Preventing School Mold

August 21, 2019 • Maintenance Tips, Prevention, Safety Tips

preventing school mold


Schools – Prone To Mold Damage

Back to school season is right around the corner. Before schools open their doors for the first day, it is important that they are inspected for any signs of damage and mold. Schools tend to be very vulnerable to water damage caused by roof issues, plumbing problems, leaks, floods, and poor ventilation. These tips will help school personnel know signs of damage to look for, and keep the school clean and safe all year round. 


Signs Of Mold In Schools

Odor: Mold has a distinct musty odor. Certain areas of the school may smell more musty than others. However, odor is not always a great indicator of the source. Ensure that your school is being thoroughly inspected for mold when a musty odor is detected.

school mold stained ceiling tilesStaining: Dark staining on building materials is a telltale sign of water damage. Inspect ceilings, floors, and any building materials for staining and even potential dampness. Depending on when the water damage occurred, it may still be wet.

Visible Spores: Mold can be seen in many forms. It generally presents itself as a chalky substance that has settled or grown on building surfaces. It can be found in white, brown, gray, green, and black. Mold often goes unnoticed unless someone is looking for it. Keep an eye out for visible mold spores.  

Excess Humidity/Mugginess: Excess humidity can not only cause discomfort for those inside the school, it can also cause moisture issues.


School Mold Prevention

In order to prevent school mold, general moisture control is a key factor. A few minor adjustments can go a long way in preventing mold. 

  • Moisture control is imperative. The ideal indoor humidity level is anywhere between 30% and 50%. Air conditioners and dehumidifiers encourage good indoor air quality, circulation, and ventilation. Employing the use of dehumidifiers around the school building will help to control the humidity levels even further.
  • Perform regular school building inspections and frequent general maintenance checks. Keep an eye out for signs of leaks, moisture issues, and mold.
  • Maintenance staff should be informed of any signs of leaks, moisture issues, and mold immediately. Water intrusions should be addressed in a timely fashion to prevent major water damage and mold. It only takes 24 to 48 hours for mold to begin to develop, so time must not be wasted.
  • Building materials and furnishings that are damp or wet need to be dried and cleaned within 24-48 hours to avoid mold in schools.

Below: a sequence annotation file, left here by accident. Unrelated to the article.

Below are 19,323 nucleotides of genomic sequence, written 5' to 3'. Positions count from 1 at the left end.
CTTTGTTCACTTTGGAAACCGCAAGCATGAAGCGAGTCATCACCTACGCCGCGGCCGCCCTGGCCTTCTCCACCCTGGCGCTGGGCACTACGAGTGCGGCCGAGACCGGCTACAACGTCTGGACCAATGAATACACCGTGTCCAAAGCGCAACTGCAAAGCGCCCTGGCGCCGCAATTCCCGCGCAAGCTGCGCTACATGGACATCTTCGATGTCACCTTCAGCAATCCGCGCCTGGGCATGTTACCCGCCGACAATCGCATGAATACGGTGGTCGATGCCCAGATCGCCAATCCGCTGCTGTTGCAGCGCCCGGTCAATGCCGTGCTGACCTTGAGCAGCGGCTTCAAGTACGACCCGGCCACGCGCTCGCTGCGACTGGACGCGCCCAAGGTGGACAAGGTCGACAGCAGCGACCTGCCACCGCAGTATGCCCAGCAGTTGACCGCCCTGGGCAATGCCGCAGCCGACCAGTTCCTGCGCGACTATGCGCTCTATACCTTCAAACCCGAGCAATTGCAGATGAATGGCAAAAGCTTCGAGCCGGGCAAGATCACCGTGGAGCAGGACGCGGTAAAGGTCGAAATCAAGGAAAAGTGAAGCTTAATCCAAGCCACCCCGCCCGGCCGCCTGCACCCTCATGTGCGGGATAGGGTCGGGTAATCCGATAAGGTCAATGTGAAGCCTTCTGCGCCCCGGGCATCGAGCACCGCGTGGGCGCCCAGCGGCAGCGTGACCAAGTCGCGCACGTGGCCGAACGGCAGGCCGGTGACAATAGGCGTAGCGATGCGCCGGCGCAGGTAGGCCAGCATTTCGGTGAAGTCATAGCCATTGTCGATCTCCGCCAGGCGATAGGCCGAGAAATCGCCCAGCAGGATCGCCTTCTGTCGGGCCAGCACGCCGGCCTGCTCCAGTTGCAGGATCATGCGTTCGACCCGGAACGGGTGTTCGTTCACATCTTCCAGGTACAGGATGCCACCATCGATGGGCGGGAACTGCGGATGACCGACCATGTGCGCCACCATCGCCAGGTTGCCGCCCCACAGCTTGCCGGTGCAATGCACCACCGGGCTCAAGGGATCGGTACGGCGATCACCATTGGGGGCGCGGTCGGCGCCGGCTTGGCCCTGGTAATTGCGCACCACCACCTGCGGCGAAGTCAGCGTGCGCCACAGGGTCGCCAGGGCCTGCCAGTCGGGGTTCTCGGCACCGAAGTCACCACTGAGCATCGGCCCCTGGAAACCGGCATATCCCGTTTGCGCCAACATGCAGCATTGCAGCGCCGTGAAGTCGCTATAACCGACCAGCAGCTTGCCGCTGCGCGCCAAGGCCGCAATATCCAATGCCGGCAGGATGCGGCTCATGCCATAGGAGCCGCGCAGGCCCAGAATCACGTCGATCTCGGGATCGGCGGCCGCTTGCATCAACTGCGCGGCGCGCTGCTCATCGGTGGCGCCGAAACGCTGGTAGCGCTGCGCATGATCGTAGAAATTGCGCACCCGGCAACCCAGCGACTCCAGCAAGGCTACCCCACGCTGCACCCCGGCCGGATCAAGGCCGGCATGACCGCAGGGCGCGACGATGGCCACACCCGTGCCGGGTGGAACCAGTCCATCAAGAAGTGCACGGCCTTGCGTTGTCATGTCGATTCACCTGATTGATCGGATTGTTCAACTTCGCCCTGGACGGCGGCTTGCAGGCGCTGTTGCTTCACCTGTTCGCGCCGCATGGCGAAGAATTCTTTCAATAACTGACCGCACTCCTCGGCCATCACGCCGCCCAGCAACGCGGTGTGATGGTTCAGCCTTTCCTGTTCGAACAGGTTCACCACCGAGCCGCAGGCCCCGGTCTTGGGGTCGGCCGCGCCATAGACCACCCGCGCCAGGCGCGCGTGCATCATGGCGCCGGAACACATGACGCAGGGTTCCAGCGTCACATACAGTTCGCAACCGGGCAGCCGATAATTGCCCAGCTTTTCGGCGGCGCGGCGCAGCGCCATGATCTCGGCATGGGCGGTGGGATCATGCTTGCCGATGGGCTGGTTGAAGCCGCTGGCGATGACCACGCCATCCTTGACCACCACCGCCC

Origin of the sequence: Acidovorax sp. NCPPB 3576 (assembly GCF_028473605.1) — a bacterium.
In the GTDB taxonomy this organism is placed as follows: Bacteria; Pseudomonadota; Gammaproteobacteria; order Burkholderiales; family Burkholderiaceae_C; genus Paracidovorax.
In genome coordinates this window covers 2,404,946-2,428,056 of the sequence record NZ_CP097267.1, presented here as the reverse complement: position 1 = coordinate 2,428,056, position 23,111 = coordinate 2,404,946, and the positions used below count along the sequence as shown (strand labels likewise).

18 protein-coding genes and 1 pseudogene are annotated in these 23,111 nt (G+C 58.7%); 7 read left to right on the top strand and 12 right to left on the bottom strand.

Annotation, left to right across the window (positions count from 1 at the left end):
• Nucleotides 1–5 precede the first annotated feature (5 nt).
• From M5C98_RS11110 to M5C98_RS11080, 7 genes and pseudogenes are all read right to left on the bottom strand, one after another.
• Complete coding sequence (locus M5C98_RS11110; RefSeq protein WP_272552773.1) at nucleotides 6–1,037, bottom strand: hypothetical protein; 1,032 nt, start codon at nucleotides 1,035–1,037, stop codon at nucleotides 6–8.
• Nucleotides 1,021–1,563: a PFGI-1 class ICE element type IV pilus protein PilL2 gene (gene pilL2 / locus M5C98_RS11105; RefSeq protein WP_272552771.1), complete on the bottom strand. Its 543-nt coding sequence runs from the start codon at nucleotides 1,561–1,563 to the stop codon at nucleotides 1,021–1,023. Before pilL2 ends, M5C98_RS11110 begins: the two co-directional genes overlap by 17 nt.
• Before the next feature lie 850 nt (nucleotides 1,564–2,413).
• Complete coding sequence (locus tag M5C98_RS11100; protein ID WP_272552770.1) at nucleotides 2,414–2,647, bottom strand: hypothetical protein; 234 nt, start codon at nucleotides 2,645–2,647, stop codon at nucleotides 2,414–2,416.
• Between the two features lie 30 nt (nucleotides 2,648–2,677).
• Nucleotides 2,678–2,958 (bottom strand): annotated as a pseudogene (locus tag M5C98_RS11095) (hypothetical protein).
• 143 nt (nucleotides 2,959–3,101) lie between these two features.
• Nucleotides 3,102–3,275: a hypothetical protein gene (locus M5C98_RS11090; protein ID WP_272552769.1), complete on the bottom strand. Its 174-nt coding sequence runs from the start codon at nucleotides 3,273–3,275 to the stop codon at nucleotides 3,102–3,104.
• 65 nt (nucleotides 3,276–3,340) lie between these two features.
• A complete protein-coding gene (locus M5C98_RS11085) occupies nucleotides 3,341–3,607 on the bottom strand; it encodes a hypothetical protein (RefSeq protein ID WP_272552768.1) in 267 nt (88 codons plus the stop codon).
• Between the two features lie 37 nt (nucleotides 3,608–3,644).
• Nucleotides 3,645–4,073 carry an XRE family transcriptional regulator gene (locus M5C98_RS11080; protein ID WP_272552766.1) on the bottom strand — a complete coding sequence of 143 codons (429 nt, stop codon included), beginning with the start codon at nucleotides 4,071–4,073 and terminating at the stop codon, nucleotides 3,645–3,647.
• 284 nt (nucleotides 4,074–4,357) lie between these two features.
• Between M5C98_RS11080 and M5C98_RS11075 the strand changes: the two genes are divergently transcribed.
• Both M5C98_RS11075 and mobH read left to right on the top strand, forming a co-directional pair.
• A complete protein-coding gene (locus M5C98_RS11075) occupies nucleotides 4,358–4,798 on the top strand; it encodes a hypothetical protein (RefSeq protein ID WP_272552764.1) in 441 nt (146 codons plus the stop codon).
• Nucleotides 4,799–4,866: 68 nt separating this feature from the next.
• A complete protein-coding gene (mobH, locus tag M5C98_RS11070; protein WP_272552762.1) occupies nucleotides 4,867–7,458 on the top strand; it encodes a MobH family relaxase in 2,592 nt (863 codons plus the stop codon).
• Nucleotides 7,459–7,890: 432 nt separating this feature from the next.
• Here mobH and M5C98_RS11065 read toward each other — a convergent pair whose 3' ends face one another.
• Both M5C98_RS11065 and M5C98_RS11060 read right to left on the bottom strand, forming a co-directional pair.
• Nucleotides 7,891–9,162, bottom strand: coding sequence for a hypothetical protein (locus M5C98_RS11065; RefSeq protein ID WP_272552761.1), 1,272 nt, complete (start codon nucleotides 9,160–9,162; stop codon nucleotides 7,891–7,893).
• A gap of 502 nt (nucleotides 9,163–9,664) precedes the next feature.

• Avoid carpeting in areas with ongoing moisture problems:
    • Near drinking fountains and sinks
    • Cafeteria and surrounding areas
    • On concrete floors in contact with the ground and subject to frequent condensation
  • Spaces such as bathrooms, locker rooms, and cafeterias are especially damp. Areas with excessive moisture require sufficient ventilation that directs warm, moist air outside and away from the building. 
  • Place air conditioners and dehumidifiers in all areas of the school to encourage air circulation and ventilation.

school mold prevention


Where To Look For School Mold

Ceilings: Ceiling mold seems to be common in schools. Those dark brown stains on the ceiling tiles are an indicator of water damage. It is important to inspect all areas of the school,  including ceilings.

Bathrooms: Bathrooms tend to be an environment that experiences a lot of excess moisture. They can easily become the perfect breeding ground for mold. Sinks and toilets may experience leakage or overflowing, which can cause water damage if not promptly addressed. Bathrooms should be thoroughly inspected in order to ensure that they are mold free. 

Locker Rooms: Similar to bathrooms, locker rooms experience an excess amount of moisture. Showers especially build up that moisture in the locker rooms and can create a very humid environment. Locker rooms should always have proper ventilation so the moisture from showers doesn’t cause water damage, leading to school mold.

Cafeteria: Cafeterias are another area that can easily become the perfect environment for mold development. The heat from the cooking equipment creates steam and humidity. School mold will have no issue thriving in these conditions. 


A certified school mold inspector in South Jersey should be contacted to carry out a full inspection when a school is showing signs of mold damage. A professional mold inspector will be able to determine whether or not it is in fact mold, the source of the problem, and the severity of the damage. If a school is experiencing major mold contamination, a professional mold remediation company near you will ensure that the mold has been properly removed and it will not be returning. 

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